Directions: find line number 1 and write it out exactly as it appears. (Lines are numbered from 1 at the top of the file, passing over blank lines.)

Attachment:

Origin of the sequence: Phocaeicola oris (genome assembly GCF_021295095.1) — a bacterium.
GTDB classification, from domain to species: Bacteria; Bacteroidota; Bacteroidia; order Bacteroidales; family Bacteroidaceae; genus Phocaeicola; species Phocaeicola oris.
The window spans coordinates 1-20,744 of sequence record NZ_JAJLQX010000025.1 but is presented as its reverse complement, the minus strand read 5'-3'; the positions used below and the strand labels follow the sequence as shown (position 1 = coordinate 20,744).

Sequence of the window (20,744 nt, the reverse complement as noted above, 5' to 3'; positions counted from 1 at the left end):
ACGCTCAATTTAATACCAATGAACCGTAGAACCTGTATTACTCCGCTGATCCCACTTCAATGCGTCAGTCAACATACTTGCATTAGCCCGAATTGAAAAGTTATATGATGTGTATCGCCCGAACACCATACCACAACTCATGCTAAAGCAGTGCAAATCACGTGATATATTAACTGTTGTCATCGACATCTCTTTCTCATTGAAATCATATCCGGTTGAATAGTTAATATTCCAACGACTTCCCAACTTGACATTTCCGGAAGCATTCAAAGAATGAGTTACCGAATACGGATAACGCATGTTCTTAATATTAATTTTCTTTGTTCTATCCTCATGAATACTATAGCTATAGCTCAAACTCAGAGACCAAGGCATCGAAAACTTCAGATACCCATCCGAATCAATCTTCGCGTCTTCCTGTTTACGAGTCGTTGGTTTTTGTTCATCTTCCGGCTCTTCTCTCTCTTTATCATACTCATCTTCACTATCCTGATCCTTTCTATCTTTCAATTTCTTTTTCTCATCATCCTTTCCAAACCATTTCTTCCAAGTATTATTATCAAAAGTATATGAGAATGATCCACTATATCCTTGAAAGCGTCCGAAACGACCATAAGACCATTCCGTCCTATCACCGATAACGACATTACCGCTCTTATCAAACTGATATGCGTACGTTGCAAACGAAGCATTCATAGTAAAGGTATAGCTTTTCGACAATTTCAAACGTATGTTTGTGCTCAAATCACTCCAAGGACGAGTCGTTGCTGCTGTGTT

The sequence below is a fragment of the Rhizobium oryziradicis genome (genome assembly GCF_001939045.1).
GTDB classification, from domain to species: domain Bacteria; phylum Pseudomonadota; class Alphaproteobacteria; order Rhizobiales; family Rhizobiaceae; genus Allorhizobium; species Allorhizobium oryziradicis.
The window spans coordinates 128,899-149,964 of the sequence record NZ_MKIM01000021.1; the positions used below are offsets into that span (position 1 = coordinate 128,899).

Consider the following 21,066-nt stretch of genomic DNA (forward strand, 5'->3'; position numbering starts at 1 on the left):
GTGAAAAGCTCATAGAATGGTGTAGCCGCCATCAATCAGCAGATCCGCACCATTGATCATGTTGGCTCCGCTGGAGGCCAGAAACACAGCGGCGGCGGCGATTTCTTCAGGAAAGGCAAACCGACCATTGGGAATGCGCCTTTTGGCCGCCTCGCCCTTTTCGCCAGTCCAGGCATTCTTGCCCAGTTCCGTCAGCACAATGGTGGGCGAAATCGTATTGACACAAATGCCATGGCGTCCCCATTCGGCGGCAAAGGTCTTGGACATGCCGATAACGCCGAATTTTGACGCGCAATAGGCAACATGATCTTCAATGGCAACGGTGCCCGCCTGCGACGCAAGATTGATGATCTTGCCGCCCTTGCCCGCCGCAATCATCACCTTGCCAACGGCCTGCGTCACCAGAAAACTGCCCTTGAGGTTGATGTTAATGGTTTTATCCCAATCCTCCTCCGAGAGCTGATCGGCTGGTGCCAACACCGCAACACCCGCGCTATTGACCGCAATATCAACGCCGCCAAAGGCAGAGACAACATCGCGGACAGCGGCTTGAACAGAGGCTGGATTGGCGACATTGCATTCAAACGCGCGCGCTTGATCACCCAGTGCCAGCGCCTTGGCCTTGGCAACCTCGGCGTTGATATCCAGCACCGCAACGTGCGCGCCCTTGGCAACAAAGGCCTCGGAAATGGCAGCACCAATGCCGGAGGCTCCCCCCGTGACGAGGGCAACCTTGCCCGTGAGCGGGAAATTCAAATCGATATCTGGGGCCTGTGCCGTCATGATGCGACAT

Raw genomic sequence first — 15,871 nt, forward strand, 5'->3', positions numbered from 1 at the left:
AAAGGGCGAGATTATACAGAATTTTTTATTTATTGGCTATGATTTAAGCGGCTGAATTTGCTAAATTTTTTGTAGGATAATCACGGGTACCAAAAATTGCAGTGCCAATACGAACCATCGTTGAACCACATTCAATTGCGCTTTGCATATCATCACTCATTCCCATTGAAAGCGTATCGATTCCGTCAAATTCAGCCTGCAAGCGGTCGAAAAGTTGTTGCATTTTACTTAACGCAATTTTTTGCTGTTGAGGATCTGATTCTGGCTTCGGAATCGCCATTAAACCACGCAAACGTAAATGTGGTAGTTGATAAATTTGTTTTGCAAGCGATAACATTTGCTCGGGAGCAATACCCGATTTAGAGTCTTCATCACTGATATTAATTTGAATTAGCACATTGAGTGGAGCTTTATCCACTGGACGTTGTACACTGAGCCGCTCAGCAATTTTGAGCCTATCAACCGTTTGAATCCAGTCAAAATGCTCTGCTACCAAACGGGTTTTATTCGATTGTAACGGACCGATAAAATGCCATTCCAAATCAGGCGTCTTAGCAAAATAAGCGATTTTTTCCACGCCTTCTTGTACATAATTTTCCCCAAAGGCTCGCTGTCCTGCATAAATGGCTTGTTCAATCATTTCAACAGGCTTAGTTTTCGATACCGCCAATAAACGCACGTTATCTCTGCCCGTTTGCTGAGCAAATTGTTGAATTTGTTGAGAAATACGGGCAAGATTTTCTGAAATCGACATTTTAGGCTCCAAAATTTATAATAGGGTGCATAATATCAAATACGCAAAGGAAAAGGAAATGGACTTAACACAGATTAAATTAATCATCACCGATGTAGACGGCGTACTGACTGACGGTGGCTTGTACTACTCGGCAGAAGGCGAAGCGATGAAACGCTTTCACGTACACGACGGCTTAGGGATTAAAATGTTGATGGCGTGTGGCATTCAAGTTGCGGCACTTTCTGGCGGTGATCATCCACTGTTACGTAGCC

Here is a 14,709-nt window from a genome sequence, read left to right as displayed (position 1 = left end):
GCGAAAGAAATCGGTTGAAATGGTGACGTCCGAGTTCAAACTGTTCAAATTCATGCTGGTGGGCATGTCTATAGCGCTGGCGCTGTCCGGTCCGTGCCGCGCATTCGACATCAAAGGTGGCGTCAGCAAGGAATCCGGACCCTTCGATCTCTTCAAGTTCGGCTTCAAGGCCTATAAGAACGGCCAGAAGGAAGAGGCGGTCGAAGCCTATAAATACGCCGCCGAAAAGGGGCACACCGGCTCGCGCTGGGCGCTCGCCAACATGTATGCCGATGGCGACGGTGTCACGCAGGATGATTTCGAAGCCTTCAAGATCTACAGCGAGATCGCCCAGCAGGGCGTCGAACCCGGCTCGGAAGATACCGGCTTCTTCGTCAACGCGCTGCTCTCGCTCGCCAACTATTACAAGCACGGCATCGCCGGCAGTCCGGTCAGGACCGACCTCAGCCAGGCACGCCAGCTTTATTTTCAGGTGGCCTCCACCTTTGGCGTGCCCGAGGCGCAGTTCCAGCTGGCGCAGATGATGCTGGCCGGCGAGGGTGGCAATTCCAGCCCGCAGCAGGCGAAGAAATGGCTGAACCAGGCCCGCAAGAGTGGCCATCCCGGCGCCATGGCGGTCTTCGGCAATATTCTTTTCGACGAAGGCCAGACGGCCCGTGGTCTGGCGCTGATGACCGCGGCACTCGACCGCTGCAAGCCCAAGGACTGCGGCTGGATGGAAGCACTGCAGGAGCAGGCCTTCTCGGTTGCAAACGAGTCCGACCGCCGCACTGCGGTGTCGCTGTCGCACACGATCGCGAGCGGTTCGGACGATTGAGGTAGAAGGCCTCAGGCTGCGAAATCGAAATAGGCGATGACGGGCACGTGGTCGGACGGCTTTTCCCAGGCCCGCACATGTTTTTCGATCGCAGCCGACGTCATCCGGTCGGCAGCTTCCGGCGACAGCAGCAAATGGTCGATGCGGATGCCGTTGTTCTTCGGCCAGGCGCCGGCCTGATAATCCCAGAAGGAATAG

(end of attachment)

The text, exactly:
Origin of the sequence: Phocaeicola oris (genome assembly GCF_021295095.1) — a bacterium.